Such Bolshie nonsense, even before there were Bolsheviks!! Especially when the Labour members argued that the eight hours of work should include meal times. Happily for the Herald, by the time the Bill got through the Legislative Assembly, it had been watered down to total ineffectualness. This pleased Vicious Old Lady Herald, but she remained vexed that the principle of eight hours was still extant.
The great strikes and the depression of the early 1890s were a great defeat for the labour cause, and the old lady on 11 October 1892 was delighted:
"The socialistic fad, it would appear, has run its course. It is desired to substitute a system of co-operation between masters and men ...The former will have control of their own property and of the conditions under which they will offer employment These are really the only terms on which business can go on at all."
Sweatshops have been a target of campaigns by unions for many years and remain a big issue in the clothing industry today. In 1906 the Labour Council produced a report detailing the terrible conditions in tailoring shops, jam factories and many other workplaces. The report was dismissed by the Herald:
"We know of no satisfactory evidence to justify the assertion of the Committee that 'Sweating of a pronounced character obtains in this city, in factories, warehouses, fashionable millinery and drapery establishments, other shops, high-class luncheon and tearooms, hotels and restaurants, laundries, and even in large mercantile and banking institutions.'
The public is not prepared to regard employers as slave-drivers on the report of a body which is naturally biased."
No bias from the Herald of course, who views reflected that of the readership it aimed for then and now ie the propertied classes of a Sydney Town whose daily amusements were based around those same "high class" establishments.
Schools remained a source of concern for the Herald, and during the 1930s Depression opportunity and risk arose for the Herald and its propertied readership. In 1931 the state government decided to raise the school leaving age to help keep boys and girls of 14 and 15 away from the morass of unemployment. A dangerous move thought the Herald. If the leaving age was raised during the Depression, could we be sure that it would be lowered again when the Depression ended. Also how could factory owners find cheap labour. They might have to go to the additional expense of paying adults adult wage rates. Profits after the Depression would suffer.
The opportunity was the chance to impose fees again, after the 1906 removal. The wedge was inserted by a move to charge entrance fees for examinations such as the intermediate certificate and the leaving certificate.
"It was good for them to pay" those fees that had been on primary school students up to 1906 and on secondary students to 1911. "Taxpayers", said the SMH, "have been looking pretty closely into this matter of expenditure on education, and can perceive no reason why the user should not pay.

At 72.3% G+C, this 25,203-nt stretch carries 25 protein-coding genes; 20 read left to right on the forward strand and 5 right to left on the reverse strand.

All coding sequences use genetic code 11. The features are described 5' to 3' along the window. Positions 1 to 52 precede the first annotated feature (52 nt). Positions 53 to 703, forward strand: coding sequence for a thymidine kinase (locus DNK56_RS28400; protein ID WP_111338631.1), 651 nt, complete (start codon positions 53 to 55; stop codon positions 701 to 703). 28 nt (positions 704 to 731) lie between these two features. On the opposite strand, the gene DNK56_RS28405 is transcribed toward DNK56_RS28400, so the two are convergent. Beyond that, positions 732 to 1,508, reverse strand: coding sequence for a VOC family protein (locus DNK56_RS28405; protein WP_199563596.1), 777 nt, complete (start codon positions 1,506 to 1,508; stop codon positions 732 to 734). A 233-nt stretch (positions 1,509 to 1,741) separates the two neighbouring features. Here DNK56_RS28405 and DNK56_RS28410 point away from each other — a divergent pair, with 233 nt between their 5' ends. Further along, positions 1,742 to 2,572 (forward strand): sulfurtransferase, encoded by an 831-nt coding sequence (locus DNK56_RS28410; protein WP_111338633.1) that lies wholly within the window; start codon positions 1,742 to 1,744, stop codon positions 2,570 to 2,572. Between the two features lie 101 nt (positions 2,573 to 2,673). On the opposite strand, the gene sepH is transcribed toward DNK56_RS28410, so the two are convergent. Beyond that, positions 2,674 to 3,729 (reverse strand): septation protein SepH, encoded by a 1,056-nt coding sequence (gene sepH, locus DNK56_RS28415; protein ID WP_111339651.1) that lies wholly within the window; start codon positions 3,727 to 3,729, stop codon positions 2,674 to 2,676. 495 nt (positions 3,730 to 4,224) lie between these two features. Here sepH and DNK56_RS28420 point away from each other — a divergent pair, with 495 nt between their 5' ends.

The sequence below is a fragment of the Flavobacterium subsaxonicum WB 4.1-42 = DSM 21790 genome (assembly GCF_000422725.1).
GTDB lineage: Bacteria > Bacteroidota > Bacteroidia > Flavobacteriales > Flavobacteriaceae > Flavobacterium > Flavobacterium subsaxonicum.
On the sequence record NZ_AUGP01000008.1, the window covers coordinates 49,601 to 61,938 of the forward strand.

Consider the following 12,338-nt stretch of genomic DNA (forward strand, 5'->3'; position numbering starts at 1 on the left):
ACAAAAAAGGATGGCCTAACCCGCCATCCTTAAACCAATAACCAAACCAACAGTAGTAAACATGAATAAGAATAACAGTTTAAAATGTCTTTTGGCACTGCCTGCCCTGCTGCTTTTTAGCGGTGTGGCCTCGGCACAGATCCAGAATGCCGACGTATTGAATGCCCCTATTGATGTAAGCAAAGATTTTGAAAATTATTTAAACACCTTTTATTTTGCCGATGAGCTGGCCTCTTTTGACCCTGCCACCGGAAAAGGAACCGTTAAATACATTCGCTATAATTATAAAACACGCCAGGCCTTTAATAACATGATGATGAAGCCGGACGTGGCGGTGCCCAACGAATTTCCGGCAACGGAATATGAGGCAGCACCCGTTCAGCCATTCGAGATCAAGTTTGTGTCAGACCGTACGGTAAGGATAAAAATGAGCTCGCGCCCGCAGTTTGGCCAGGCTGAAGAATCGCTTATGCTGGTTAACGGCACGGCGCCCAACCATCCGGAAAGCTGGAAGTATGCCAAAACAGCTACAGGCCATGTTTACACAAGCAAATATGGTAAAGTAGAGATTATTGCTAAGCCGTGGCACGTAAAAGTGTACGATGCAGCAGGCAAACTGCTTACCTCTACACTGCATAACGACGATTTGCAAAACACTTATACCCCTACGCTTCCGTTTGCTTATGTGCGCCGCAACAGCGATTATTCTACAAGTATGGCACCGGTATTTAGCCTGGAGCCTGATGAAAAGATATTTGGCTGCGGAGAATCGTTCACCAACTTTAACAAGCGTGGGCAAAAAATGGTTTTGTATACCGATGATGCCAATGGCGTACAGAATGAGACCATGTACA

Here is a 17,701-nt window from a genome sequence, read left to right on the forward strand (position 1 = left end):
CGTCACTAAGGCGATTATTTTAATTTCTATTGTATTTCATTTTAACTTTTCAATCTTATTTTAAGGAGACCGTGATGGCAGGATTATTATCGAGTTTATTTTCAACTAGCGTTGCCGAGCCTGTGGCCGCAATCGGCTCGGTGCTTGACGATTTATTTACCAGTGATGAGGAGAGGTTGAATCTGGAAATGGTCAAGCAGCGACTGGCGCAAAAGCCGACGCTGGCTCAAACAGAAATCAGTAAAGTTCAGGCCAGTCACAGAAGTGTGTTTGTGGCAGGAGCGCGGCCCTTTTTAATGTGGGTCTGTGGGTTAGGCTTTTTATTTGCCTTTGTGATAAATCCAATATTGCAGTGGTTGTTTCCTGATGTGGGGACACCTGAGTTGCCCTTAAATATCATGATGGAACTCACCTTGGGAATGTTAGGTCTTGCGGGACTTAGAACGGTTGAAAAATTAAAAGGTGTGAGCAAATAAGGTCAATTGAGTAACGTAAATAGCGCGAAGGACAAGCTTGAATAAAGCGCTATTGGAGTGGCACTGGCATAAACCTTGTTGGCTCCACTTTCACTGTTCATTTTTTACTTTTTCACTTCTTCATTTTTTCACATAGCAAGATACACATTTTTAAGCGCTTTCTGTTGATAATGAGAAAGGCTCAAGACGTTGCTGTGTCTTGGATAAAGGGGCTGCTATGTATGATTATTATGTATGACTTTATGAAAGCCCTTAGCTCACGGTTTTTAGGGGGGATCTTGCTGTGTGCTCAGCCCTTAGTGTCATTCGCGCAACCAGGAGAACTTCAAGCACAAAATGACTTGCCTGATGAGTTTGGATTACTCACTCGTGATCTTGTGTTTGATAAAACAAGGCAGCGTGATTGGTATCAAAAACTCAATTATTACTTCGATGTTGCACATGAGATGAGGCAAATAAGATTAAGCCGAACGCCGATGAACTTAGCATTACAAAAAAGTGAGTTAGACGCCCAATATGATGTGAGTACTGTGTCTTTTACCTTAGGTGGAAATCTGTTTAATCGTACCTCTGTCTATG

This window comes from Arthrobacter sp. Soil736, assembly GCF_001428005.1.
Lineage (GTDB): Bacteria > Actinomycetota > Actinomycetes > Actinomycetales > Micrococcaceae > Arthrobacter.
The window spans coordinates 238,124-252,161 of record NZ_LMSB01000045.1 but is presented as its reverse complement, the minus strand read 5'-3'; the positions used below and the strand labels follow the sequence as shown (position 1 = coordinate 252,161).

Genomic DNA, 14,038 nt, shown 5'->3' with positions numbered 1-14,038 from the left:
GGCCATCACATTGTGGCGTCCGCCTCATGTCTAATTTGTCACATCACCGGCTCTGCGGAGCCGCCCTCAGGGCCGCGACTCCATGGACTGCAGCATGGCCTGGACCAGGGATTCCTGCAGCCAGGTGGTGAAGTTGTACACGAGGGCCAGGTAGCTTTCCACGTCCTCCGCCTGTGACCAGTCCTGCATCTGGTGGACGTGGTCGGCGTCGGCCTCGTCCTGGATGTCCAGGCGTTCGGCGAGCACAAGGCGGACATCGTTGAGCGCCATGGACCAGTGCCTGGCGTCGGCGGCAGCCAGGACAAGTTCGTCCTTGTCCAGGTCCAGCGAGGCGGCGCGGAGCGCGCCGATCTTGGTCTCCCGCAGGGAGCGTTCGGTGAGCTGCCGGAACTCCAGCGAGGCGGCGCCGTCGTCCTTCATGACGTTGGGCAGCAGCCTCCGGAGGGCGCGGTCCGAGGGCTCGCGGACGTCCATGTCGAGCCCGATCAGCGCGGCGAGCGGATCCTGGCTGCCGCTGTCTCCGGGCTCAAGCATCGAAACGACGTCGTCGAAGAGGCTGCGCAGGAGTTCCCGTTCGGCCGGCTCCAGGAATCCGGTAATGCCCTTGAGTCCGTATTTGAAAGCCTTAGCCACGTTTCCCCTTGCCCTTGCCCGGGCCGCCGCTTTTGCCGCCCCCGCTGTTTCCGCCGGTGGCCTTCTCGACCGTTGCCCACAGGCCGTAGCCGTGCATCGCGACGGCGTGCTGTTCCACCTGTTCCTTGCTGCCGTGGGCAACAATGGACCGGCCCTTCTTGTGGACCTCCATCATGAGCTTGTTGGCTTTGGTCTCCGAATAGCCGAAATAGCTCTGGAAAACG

Men will be found to justify the most lavish outlay on schools, and indeed on many other objects, as if nothing else mattered save the mere desirability of the project."
In the argument about child endowment in 1929, following a Royal Commission on the subject, the Herald's views would have done the present federal government proud as it today attacks the social welfare system and preaches mutual obligation for the low paid or unemployed and personal responsibility for families (read "Mum stay at home and out of the workforce, except if you are a single parent when you will be hounded to retrain, go to work etc). The Herald said that the Royal Commission was correct in "advancing strong arguments against the adoption of this system [child endowment]. Is this an indulgence which Australia can afford?"
The report takes the view that were parents to be relieved of the obligation to support their children, parental responsibility would be impaired, the incentive to effort reduced, and the sense of unity between husband and wife diminished. Too much spoon-feeding weakens the fibre."
Except the fibre of the propertied classes who must be ensured that their wealth and privileges will be maintained. The Sydney Morning Herald's historical role has been to champion this point of view.
Kit Hesy's pamphlet of 1946 recording a small selection of the paper's attacks on working people, the unemployed and those not like the born to rules who the Herald saw itself as servicing is an entertaining example of the role media proprietors really play in our society. The Herald's current concerns with the lifestyles of the rich and famous, and how readers can attend the latest spots in the City to make themselves feel a part of this milieu is a continuation of a "proud" historical tradition.
Vicious Old Lady (Sydney Morning Herald): a century of property against the people. Record compiled by Kit Hesy. Published by Current Book Distributors, Sydney in 1946
More recently, Paul True has published in the same vein It Must Be True Its in the Papers